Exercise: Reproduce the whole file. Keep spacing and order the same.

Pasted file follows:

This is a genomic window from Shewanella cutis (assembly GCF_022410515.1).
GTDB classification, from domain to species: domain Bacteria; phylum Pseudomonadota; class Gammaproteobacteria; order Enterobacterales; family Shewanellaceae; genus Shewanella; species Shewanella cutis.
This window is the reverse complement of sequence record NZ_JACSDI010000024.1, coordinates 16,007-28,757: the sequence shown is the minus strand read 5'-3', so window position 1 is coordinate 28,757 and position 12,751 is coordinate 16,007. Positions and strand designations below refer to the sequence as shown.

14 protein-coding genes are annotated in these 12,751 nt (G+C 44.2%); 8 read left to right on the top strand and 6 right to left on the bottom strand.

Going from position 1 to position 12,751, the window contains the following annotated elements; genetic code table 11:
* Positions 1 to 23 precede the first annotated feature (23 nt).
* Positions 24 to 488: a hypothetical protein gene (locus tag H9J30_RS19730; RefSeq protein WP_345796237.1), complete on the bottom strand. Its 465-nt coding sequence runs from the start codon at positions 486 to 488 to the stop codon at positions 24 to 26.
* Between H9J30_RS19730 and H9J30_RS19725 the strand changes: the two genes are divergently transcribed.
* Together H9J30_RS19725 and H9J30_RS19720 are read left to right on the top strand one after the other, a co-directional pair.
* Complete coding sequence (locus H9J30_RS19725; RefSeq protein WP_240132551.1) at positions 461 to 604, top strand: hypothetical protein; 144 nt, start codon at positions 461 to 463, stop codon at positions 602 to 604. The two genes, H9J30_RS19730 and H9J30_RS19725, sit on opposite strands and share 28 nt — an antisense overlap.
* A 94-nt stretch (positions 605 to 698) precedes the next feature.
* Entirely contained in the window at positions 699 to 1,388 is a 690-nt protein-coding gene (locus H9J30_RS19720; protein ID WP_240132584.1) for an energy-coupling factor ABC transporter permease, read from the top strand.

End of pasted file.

This is a genomic window from Shewanella cutis (assembly GCF_022410515.1).
GTDB classification, from domain to species: domain Bacteria; phylum Pseudomonadota; class Gammaproteobacteria; order Enterobacterales; family Shewanellaceae; genus Shewanella; species Shewanella cutis.
This window is the reverse complement of sequence record NZ_JACSDI010000024.1, coordinates 16,007-28,757: the sequence shown is the minus strand read 5'-3', so window position 1 is coordinate 28,757 and position 12,751 is coordinate 16,007. Positions and strand designations below refer to the sequence as shown.

14 protein-coding genes are annotated in these 12,751 nt (G+C 44.2%); 8 read left to right on the top strand and 6 right to left on the bottom strand.

Going from position 1 to position 12,751, the window contains the following annotated elements; genetic code table 11:
* Positions 1 to 23 precede the first annotated feature (23 nt).
* Positions 24 to 488: a hypothetical protein gene (locus tag H9J30_RS19730; RefSeq protein WP_345796237.1), complete on the bottom strand. Its 465-nt coding sequence runs from the start codon at positions 486 to 488 to the stop codon at positions 24 to 26.
* Between H9J30_RS19730 and H9J30_RS19725 the strand changes: the two genes are divergently transcribed.
* Together H9J30_RS19725 and H9J30_RS19720 are read left to right on the top strand one after the other, a co-directional pair.
* Complete coding sequence (locus H9J30_RS19725; RefSeq protein WP_240132551.1) at positions 461 to 604, top strand: hypothetical protein; 144 nt, start codon at positions 461 to 463, stop codon at positions 602 to 604. The two genes, H9J30_RS19730 and H9J30_RS19725, sit on opposite strands and share 28 nt — an antisense overlap.
* A 94-nt stretch (positions 605 to 698) precedes the next feature.
* Entirely contained in the window at positions 699 to 1,388 is a 690-nt protein-coding gene (locus H9J30_RS19720; protein ID WP_240132584.1) for an energy-coupling factor ABC transporter permease, read from the top strand.